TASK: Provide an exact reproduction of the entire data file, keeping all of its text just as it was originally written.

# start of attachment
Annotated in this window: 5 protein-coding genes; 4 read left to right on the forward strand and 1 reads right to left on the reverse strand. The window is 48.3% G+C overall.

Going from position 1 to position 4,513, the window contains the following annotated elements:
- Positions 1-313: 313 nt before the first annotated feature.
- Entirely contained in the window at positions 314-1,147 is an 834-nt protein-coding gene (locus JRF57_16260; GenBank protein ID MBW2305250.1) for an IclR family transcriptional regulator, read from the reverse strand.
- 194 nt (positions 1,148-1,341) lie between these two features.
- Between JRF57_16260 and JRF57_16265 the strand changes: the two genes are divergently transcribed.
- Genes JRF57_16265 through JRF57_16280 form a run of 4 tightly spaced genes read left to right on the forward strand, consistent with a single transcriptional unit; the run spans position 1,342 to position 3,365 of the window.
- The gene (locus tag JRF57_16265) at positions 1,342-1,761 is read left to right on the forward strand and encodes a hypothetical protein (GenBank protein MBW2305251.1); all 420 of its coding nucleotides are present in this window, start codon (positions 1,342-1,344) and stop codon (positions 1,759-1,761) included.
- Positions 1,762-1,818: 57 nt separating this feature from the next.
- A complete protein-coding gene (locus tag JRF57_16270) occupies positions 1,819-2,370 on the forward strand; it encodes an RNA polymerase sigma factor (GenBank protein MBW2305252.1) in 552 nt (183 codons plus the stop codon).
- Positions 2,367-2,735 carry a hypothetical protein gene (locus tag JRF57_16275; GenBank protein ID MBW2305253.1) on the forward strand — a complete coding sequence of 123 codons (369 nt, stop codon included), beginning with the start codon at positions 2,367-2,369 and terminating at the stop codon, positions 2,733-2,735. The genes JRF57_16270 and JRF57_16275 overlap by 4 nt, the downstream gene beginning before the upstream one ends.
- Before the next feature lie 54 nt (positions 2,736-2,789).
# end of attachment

Annotated in this window: 5 protein-coding genes; 4 read left to right on the forward strand and 1 reads right to left on the reverse strand. The window is 48.3% G+C overall.

Going from position 1 to position 4,513, the window contains the following annotated elements:
- Positions 1-313: 313 nt before the first annotated feature.
- Entirely contained in the window at positions 314-1,147 is an 834-nt protein-coding gene (locus JRF57_16260; GenBank protein ID MBW2305250.1) for an IclR family transcriptional regulator, read from the reverse strand.
- 194 nt (positions 1,148-1,341) lie between these two features.
- Between JRF57_16260 and JRF57_16265 the strand changes: the two genes are divergently transcribed.
- Genes JRF57_16265 through JRF57_16280 form a run of 4 tightly spaced genes read left to right on the forward strand, consistent with a single transcriptional unit; the run spans position 1,342 to position 3,365 of the window.
- The gene (locus tag JRF57_16265) at positions 1,342-1,761 is read left to right on the forward strand and encodes a hypothetical protein (GenBank protein MBW2305251.1); all 420 of its coding nucleotides are present in this window, start codon (positions 1,342-1,344) and stop codon (positions 1,759-1,761) included.
- Positions 1,762-1,818: 57 nt separating this feature from the next.
- A complete protein-coding gene (locus tag JRF57_16270) occupies positions 1,819-2,370 on the forward strand; it encodes an RNA polymerase sigma factor (GenBank protein MBW2305252.1) in 552 nt (183 codons plus the stop codon).
- Positions 2,367-2,735 carry a hypothetical protein gene (locus tag JRF57_16275; GenBank protein ID MBW2305253.1) on the forward strand — a complete coding sequence of 123 codons (369 nt, stop codon included), beginning with the start codon at positions 2,367-2,369 and terminating at the stop codon, positions 2,733-2,735. The genes JRF57_16270 and JRF57_16275 overlap by 4 nt, the downstream gene beginning before the upstream one ends.
- Before the next feature lie 54 nt (positions 2,736-2,789).